The more you study leadership, the more you realize that leadership has more questions than answers. There are literally thousands of books that you can read about what leadership is, the qualities of a great leader, and even the official “laws of leadership”. And while there are a variety of styles of leadership, most of these books say the same things in slightly different ways. Because there really aren’t any new ideas in leadership, just new presentations of ideas that have been around for thousands of years.
As much as many of us lead, we are also followers. We follow a boss at work or a minister at church. We may even follow a friend in our social life, taking the lead from them as to what music we listen to, what TV shows we watch and what books to read. As a student of leadership I find that I have certain authors or experts that I tend to follow and others that I don’t. Some of this comes down to their style of leadership, or the way they present their thoughts. Some of their material resonates with me, other material sounds contrived and insincere.
This whole process of being a follower got me thinking about the basics of leadership. I thought back to the leaders that I had been associated with in my career. Some of those were exceptional leaders that I took pride in following. In some way these leaders inspired me. Others were leaders in name only. They failed to inspire me. I only followed these leaders because I had to, and frankly did as little as possible to support them. Sometimes I had a choice as to which leader to follow. Other times, I was given an assignment and the leader was already in place.
Why did I follow certain leaders, but not others? Thinking back I found that these exceptional leaders had some traits in common that made me want to follow them. I didn’t recognize these traits so much at the time, but in retrospect it is clear that if I could have asked my potential leaders some questions I would have known up front whether or not they would qualify as exceptional leaders.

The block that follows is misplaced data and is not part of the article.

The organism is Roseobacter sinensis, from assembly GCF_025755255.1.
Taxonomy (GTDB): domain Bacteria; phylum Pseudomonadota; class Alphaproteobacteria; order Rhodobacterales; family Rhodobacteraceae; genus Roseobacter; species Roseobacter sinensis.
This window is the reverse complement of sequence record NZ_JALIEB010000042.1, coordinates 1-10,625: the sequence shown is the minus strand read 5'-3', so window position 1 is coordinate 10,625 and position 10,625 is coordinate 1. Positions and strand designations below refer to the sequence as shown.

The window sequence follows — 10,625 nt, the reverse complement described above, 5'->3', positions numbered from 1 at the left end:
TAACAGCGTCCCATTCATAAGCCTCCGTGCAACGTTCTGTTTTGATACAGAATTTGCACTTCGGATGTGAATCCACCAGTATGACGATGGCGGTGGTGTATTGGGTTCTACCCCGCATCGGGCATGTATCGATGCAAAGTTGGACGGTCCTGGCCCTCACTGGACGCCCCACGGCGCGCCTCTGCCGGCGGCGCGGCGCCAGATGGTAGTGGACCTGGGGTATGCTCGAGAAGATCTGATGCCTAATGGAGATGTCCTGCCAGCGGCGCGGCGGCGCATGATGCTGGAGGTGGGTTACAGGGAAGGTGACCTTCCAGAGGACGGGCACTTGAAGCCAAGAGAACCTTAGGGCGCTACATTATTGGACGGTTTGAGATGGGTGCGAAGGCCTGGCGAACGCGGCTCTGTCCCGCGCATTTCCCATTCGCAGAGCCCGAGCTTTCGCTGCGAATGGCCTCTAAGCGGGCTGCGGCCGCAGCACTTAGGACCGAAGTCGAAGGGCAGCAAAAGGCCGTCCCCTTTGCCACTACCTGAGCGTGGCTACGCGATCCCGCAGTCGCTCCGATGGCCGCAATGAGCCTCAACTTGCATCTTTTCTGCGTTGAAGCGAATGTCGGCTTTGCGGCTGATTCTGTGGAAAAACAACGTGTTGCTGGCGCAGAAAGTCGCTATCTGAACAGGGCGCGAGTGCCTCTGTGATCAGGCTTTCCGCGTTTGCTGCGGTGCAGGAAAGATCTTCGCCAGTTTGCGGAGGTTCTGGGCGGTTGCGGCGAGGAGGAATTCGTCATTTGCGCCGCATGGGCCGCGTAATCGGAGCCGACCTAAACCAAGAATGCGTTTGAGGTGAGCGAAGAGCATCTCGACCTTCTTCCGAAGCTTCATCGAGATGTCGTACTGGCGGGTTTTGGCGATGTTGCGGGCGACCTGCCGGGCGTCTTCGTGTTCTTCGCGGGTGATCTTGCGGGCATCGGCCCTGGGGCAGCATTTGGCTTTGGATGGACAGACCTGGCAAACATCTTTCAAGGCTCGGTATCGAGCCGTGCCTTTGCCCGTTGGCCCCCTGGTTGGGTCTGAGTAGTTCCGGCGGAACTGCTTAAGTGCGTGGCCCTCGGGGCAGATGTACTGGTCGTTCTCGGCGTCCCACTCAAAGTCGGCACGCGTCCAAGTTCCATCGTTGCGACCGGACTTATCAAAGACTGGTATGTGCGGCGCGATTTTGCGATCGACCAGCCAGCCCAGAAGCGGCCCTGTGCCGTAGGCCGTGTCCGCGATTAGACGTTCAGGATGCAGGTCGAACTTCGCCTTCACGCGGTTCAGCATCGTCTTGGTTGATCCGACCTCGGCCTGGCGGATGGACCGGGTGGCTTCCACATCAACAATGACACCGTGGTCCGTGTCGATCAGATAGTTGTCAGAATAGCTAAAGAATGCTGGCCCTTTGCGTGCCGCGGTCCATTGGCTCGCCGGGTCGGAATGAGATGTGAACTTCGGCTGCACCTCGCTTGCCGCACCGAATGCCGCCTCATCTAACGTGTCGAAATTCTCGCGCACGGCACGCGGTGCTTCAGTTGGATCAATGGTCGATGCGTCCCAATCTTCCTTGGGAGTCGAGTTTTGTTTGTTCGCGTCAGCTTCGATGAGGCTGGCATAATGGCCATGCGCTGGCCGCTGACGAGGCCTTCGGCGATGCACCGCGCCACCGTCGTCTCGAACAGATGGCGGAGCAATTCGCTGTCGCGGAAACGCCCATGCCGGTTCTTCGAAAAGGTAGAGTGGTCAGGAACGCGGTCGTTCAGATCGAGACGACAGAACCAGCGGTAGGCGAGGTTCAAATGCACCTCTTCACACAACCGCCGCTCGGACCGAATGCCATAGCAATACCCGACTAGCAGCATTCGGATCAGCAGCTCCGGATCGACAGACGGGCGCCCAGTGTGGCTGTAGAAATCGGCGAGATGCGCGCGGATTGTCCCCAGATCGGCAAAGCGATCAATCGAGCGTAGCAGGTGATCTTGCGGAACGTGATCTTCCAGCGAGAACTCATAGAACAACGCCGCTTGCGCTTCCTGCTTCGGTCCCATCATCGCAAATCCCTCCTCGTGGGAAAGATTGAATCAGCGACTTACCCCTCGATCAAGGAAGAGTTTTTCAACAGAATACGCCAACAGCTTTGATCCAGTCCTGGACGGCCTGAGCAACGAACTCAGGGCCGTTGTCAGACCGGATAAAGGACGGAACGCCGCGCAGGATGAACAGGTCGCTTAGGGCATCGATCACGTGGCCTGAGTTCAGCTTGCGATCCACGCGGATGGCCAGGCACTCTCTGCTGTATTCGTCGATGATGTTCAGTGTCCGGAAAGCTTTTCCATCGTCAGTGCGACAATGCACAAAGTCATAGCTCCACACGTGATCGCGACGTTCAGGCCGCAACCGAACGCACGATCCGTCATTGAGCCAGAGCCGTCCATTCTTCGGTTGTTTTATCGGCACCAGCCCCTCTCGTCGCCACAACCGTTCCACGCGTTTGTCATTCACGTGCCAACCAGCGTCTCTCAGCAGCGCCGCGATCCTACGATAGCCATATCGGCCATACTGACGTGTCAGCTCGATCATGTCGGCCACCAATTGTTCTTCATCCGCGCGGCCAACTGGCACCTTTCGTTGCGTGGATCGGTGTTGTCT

Here are the three questions I would have asked:
Where are you going?
How will you get there?
Why should I trust you?
The first question is a question of vision. If you are to lead me, where will you lead me? Do you have a destination in mind? Do you know what you are trying to accomplish? Am I able to buy into this vision as something that I find good and meaningful? How will we know when we have arrived?
That may sound like a lot of questions built into one, and it is. But a good response to the question of “Where are you going?” would not only build confidence in the followers, but serve as guidepost for our decisions.
The second question is much more tactical. “How will you get there?” tells me about your value systems, what you believe is important, and your style of leadership. Do you believe that you will pick us up on your shoulders and carry us to our destination? Or will we work together as a team, utilizing all of the resources available to us to achieve our objectives. If you thought that you could carry us there on your own, I knew that you did not value your team members, would not seek counsel or advice, and would be inclined to make mistakes of omission in the process. To me, the question of “How will you get there?” was as important if not more important than the question of “Where are you going?”
Lastly, I would want to know what this leader is going to do to demonstrate to me that I should trust them. Any discussion about trust always starts with what a person says. But more important than what a person says is what a person does. Trust does not come from your words, but from your actions. Tell me I should trust you and I will pause in thought. Show me I can trust you and I will follow you.
These are the three questions that I would want to ask anyone who might be a potential leader for me. What three questions would you ask?
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Until next time.....
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